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Topic: AAC encoding from dff files (Read 4968 times) previous topic - next topic

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  • hlloyge
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AAC encoding from dff files
Hello all.

I have a question; I have a tune in dff (sacd rip) format which I obtained by shady sources, and it is not relevant for this discussion.

What I want to know is, how to encode it to aac? I am using foobar2000, and I loaded dff decoder plugin, and the song plays fine. But drum at the beginning peaks far above 0 dB, I guess it goes to +6. When I encode it to AAC, I use sox resampler plugin to convert it to 44100, but then it also peaks far above, but a bit less, I guess something about +3 or +4. I think it is because it is decoded AFAIK to 32bit float, which can handle higher peaks. I don't hear distortion whatsoever in original and encoded file, at least not on my desktop speakers, I haven't done any ABX test.

The question is - is this OK? I know mp3 doesn't have bit depth in the normal way wav file has; but I don't know about AAC. Can it handle that high input for encoding and decode it properly, without artifacts, or would I have to use some sort of peak limiting before encoding, or just decode it to wav and then load it up in Audacity and normalize it's peak limits to zero?

Thank you.

  • nu774
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AAC encoding from dff files
Reply #1
In theory it is OK (same as MP3). However, it might depend on implementations.
At least encoder has to be able to eat float PCM. Same for decoder.

I tried this before with fb2k + qaac, and it was fine. It had peak of 1.6 or so, and peak was preserved.
Of course you have to set the maximum bitdepth to 32 on CLI encoder setting of fb2k.
If you want to check the decoded result, just convert to WAV with fb2k (also specify 32bit here).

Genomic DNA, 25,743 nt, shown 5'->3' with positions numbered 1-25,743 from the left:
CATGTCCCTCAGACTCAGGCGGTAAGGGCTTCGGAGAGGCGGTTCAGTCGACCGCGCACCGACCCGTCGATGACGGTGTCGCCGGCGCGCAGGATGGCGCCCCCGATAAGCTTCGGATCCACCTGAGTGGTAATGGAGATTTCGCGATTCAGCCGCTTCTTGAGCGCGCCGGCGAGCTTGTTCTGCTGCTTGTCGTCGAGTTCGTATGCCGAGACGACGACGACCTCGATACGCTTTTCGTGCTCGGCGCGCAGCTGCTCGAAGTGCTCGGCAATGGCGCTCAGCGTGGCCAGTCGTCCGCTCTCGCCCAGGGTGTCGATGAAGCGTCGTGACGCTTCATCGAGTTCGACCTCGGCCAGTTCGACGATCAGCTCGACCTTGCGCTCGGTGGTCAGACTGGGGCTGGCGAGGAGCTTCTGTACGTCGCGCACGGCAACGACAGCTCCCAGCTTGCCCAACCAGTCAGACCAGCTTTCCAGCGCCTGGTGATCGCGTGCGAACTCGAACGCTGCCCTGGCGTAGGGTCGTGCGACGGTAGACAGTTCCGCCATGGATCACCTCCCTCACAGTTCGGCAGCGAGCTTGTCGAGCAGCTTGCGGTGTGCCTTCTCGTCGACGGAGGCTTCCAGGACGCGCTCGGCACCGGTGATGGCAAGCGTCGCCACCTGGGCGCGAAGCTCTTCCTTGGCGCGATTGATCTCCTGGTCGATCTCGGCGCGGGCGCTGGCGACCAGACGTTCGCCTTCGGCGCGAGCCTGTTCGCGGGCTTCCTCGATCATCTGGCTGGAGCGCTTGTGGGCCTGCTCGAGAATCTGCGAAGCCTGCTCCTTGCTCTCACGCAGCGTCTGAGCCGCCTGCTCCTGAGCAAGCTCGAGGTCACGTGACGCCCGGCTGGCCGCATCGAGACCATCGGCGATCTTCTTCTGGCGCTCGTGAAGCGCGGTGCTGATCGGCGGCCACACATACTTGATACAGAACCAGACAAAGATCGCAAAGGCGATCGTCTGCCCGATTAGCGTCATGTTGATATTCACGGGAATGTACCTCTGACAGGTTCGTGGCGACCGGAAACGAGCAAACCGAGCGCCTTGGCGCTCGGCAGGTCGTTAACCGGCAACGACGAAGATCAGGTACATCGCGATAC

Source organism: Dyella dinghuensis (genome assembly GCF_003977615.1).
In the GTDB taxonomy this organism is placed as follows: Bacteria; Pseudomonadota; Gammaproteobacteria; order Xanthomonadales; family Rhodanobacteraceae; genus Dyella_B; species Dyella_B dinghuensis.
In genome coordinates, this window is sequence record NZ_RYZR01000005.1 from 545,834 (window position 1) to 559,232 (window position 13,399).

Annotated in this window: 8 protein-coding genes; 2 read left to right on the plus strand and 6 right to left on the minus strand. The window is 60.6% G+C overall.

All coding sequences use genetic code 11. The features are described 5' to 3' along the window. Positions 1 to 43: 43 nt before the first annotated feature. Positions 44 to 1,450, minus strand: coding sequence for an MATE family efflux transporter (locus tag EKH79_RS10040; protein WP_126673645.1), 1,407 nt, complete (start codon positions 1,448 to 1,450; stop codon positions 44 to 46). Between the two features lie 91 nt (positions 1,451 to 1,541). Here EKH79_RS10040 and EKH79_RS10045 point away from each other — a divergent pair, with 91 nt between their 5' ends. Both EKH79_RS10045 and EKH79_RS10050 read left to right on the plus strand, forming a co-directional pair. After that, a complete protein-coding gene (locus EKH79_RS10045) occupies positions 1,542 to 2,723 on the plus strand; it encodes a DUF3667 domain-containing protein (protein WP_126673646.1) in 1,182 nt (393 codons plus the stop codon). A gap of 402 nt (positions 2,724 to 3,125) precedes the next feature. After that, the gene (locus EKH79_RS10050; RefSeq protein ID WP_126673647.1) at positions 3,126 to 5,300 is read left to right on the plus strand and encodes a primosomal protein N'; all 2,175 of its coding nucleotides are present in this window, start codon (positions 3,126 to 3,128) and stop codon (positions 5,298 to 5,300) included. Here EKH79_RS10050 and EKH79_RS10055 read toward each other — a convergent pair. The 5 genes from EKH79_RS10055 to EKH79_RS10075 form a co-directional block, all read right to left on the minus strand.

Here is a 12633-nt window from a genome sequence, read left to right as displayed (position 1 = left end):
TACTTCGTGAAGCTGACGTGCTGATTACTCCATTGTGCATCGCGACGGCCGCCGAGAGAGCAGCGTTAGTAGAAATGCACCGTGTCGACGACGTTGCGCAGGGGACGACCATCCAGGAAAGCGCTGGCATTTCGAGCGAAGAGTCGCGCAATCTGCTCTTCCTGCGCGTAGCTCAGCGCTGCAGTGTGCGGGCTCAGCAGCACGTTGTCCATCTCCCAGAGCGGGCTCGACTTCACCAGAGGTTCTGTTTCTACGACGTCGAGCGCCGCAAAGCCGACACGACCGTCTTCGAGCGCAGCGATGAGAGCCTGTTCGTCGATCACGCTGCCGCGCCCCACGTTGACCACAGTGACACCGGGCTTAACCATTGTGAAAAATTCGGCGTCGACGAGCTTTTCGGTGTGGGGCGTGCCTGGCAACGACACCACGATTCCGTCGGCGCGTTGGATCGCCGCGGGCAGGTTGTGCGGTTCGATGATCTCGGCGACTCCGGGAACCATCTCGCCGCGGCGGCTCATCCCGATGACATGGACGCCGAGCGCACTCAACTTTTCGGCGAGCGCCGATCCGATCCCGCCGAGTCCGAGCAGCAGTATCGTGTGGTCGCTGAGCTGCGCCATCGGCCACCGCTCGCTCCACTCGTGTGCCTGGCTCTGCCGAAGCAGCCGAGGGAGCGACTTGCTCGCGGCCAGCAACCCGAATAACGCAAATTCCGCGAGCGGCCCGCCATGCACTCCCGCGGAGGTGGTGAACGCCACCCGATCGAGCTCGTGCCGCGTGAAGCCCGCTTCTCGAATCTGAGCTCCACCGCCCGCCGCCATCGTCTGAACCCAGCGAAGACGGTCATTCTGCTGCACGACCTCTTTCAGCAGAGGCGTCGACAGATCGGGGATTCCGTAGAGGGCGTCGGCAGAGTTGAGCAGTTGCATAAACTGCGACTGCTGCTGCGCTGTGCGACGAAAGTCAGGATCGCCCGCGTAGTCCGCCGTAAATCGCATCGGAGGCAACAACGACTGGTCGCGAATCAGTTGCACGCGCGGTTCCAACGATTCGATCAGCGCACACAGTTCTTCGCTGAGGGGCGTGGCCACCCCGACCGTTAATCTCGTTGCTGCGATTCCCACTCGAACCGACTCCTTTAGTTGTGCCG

In my case, I quickly looked at the decoded result with some Python scripting like the following:
Code: [Select]
import struct
wavdata = open('foo.wav', 'rb').read()
wavdata = wavdata[44:] # chop off the header. might be different on your case
pcm = struct.unpack('f' * (len(wavdata)/4), wavdata) # parse as float32 sequence
pcm = map(abs, pcm) # convert to abs values
print 'peak: %g, avg: %g' % (max(pcm), sum(pcm)/len(pcm))

If you want to see just the peak of it, probably scanning with replaygain is enough.
  • Last Edit: 31 January, 2012, 08:09:37 AM by nu774

  • saratoga
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AAC encoding from dff files
Reply #2
Can foobar replaygain scan the file?  If so, the easiest/safest solution would be to replaygain scan it, then check the "prevent clipping" option when you convert it to AAC.  This way it'll get scaled to 0dB before conversion.
  • Last Edit: 31 January, 2012, 04:33:33 PM by db1989

  • C.R.Helmrich
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AAC encoding from dff files
Reply #3
I agree with nu774 and saratoga. Given an encoder supporting floating-point input, a few sporadic peaks slightly above 0 dBFS in the input are OK, I guess. But remember that not every decoder can output floating-point PCM but rather truncates (and clips) to 16- or 24-bit before you can apply any level adjustments, and given such decoders you will risk audible clipping with above-0-dBFS encodings.

Chris
If I don't reply to your reply, it means I agree with you.

  • hlloyge
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AAC encoding from dff files
Reply #4
Foobar can scan the file, but can't save the results into tags, because, AFAIK, dff has no tagging support. I've thought about that, it would be the best solution. And I don't know how to apply RG values while encoding - I could lower the output for file without RG info while playing back, I know to do that.
And although it plays fine in foobar2000 (AFAIK, foobar internally handles 32bit pcm so it will not clip), I will test out today afternoon how it sounds in iPod Touch.